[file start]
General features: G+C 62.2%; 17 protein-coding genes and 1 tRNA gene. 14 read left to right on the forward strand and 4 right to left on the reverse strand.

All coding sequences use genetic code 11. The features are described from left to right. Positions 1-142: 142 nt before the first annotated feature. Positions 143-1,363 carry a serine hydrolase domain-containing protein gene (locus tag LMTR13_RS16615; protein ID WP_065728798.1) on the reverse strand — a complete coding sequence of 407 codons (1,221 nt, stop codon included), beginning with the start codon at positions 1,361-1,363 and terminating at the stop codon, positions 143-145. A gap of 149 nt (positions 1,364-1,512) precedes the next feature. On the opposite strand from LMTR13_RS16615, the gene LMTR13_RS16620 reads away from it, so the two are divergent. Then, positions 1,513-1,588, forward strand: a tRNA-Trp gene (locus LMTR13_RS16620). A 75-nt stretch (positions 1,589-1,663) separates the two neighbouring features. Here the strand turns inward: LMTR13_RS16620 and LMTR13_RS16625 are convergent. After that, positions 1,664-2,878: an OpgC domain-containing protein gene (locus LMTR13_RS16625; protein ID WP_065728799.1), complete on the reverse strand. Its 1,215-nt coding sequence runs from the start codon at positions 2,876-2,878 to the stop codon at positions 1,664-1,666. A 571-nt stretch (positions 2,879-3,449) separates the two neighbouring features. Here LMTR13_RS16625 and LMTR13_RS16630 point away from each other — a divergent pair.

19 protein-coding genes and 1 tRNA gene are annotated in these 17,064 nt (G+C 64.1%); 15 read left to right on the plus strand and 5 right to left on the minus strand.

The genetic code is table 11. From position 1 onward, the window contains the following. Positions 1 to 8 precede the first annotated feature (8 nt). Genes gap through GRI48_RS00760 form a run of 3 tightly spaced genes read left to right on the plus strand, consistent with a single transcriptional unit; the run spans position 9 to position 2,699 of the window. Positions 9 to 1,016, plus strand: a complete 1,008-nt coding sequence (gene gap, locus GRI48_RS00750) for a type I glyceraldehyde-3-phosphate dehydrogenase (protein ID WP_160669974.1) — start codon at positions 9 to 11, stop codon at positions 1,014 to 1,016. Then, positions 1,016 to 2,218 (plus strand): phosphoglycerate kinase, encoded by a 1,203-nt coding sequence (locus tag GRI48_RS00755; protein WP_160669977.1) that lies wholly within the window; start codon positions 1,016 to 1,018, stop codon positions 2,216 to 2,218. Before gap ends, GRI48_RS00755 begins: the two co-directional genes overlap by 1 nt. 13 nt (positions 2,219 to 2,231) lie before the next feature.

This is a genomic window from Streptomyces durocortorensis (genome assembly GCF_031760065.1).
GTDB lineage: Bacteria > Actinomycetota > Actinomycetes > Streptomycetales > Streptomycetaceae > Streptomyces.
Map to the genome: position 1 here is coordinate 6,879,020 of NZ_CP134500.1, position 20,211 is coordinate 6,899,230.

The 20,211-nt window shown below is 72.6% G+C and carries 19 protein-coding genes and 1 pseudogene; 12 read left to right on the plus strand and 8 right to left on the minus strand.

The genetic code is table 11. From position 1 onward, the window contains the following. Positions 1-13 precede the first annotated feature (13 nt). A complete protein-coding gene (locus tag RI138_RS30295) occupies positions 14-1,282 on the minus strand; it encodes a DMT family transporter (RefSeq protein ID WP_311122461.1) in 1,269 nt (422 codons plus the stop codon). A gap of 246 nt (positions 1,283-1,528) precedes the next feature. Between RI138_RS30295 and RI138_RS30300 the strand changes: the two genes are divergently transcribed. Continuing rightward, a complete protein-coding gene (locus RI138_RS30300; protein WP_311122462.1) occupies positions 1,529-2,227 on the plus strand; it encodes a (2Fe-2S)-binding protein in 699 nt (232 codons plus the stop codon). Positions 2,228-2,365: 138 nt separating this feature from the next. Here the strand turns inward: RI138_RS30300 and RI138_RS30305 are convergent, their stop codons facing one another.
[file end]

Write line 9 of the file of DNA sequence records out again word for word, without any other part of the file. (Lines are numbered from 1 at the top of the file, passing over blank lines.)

The genetic code is table 11. From position 1 onward, the window contains the following. Positions 1-13 precede the first annotated feature (13 nt). A complete protein-coding gene (locus tag RI138_RS30295) occupies positions 14-1,282 on the minus strand; it encodes a DMT family transporter (RefSeq protein ID WP_311122461.1) in 1,269 nt (422 codons plus the stop codon). A gap of 246 nt (positions 1,283-1,528) precedes the next feature. Between RI138_RS30295 and RI138_RS30300 the strand changes: the two genes are divergently transcribed. Continuing rightward, a complete protein-coding gene (locus RI138_RS30300; protein WP_311122462.1) occupies positions 1,529-2,227 on the plus strand; it encodes a (2Fe-2S)-binding protein in 699 nt (232 codons plus the stop codon). Positions 2,228-2,365: 138 nt separating this feature from the next. Here the strand turns inward: RI138_RS30300 and RI138_RS30305 are convergent, their stop codons facing one another.